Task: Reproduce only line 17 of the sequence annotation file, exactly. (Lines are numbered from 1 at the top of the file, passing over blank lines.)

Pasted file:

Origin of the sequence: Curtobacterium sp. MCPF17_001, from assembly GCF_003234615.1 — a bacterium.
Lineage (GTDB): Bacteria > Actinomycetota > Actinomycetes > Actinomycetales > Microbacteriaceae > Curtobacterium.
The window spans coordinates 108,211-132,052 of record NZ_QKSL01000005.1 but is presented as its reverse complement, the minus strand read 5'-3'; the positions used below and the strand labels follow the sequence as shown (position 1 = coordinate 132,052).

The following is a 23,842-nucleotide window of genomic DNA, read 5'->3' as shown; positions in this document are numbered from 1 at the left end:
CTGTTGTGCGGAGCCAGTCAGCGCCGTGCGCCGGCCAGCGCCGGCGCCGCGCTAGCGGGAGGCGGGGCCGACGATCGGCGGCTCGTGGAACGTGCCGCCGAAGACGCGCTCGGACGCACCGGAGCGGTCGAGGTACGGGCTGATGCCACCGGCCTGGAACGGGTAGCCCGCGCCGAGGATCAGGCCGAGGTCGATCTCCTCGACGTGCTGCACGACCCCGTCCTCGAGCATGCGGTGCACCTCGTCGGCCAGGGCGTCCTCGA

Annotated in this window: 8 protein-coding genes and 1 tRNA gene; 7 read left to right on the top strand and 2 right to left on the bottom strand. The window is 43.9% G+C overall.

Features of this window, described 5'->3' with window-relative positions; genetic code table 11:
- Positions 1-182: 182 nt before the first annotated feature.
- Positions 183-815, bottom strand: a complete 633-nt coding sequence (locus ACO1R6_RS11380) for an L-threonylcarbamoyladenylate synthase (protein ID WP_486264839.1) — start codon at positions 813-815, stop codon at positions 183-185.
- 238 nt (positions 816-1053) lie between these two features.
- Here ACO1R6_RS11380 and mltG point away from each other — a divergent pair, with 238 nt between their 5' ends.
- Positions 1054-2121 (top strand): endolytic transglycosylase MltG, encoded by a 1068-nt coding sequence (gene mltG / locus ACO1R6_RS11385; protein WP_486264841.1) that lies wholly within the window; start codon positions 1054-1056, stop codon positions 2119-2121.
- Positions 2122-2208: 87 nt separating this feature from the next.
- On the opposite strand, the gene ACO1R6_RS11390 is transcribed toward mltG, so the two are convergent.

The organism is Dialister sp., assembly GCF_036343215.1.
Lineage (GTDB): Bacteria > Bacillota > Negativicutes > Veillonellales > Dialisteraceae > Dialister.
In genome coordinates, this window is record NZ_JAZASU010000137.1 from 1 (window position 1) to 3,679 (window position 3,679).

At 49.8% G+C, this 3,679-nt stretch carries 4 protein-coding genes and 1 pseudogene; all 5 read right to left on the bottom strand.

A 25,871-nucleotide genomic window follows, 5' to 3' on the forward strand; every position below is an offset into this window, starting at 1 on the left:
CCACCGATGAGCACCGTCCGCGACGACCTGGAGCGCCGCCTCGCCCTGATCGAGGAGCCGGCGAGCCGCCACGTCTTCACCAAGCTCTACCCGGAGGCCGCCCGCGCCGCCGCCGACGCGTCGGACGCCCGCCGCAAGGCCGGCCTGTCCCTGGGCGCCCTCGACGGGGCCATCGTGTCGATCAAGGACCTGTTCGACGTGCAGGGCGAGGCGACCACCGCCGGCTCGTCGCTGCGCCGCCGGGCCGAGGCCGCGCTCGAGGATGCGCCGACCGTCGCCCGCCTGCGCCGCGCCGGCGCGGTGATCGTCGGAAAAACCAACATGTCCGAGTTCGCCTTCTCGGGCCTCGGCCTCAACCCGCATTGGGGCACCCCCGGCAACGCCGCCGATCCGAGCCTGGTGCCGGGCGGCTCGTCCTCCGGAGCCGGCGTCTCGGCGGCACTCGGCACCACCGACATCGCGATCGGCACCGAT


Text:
In genome coordinates, this window is record NZ_JAZASU010000137.1 from 1 (window position 1) to 3,679 (window position 3,679).